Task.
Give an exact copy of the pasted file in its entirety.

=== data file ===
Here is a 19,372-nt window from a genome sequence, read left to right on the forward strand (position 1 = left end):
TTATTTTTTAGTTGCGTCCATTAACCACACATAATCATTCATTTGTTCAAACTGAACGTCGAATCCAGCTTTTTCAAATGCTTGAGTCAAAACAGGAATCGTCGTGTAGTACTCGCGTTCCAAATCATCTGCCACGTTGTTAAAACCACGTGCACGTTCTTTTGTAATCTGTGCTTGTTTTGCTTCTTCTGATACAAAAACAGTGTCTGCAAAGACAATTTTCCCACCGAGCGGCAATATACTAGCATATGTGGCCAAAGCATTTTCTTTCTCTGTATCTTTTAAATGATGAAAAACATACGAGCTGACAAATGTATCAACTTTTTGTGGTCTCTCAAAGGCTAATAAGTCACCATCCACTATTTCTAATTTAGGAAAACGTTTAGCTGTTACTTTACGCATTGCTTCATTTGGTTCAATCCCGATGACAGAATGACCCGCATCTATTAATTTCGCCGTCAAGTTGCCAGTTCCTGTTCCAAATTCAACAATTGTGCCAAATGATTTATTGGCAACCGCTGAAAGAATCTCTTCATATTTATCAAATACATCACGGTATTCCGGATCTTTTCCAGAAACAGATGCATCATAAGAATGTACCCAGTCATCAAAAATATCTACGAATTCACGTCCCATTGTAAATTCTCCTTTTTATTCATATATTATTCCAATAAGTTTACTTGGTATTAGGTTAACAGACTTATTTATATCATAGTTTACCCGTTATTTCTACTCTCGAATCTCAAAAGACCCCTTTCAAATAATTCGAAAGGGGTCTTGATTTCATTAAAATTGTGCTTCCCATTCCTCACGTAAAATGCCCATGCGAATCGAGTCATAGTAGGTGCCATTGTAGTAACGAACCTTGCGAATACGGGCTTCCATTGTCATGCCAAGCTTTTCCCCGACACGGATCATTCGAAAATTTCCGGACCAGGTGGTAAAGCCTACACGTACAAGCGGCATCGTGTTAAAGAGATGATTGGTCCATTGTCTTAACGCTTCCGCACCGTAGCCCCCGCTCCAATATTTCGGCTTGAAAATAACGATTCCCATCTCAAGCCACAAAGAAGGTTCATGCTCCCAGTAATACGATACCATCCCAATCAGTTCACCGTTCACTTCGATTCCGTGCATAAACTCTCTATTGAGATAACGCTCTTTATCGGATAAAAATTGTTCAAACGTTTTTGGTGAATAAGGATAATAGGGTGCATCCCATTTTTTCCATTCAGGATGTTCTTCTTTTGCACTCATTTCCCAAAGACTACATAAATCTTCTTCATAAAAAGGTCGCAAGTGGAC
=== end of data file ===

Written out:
Here is a 19,372-nt window from a genome sequence, read left to right on the forward strand (position 1 = left end):
TTATTTTTTAGTTGCGTCCATTAACCACACATAATCATTCATTTGTTCAAACTGAACGTCGAATCCAGCTTTTTCAAATGCTTGAGTCAAAACAGGAATCGTCGTGTAGTACTCGCGTTCCAAATCATCTGCCACGTTGTTAAAACCACGTGCACGTTCTTTTGTAATCTGTGCTTGTTTTGCTTCTTCTGATACAAAAACAGTGTCTGCAAAGACAATTTTCCCACCGAGCGGCAATATACTAGCATATGTGGCCAAAGCATTTTCTTTCTCTGTATCTTTTAAATGATGAAAAACATACGAGCTGACAAATGTATCAACTTTTTGTGGTCTCTCAAAGGCTAATAAGTCACCATCCACTATTTCTAATTTAGGAAAACGTTTAGCTGTTACTTTACGCATTGCTTCATTTGGTTCAATCCCGATGACAGAATGACCCGCATCTATTAATTTCGCCGTCAAGTTGCCAGTTCCTGTTCCAAATTCAACAATTGTGCCAAATGATTTATTGGCAACCGCTGAAAGAATCTCTTCATATTTATCAAATACATCACGGTATTCCGGATCTTTTCCAGAAACAGATGCATCATAAGAATGTACCCAGTCATCAAAAATATCTACGAATTCACGTCCCATTGTAAATTCTCCTTTTTATTCATATATTATTCCAATAAGTTTACTTGGTATTAGGTTAACAGACTTATTTATATCATAGTTTACCCGTTATTTCTACTCTCGAATCTCAAAAGACCCCTTTCAAATAATTCGAAAGGGGTCTTGATTTCATTAAAATTGTGCTTCCCATTCCTCACGTAAAATGCCCATGCGAATCGAGTCATAGTAGGTGCCATTGTAGTAACGAACCTTGCGAATACGGGCTTCCATTGTCATGCCAAGCTTTTCCCCGACACGGATCATTCGAAAATTTCCGGACCAGGTGGTAAAGCCTACACGTACAAGCGGCATCGTGTTAAAGAGATGATTGGTCCATTGTCTTAACGCTTCCGCACCGTAGCCCCCGCTCCAATATTTCGGCTTGAAAATAACGATTCCCATCTCAAGCCACAAAGAAGGTTCATGCTCCCAGTAATACGATACCATCCCAATCAGTTCACCGTTCACTTCGATTCCGTGCATAAACTCTCTATTGAGATAACGCTCTTTATCGGATAAAAATTGTTCAAACGTTTTTGGTGAATAAGGATAATAGGGTGCATCCCATTTTTTCCATTCAGGATGTTCTTCTTTTGCACTCATTTCCCAAAGACTACATAAATCTTCTTCATAAAAAGGTCGCAAGTGGAC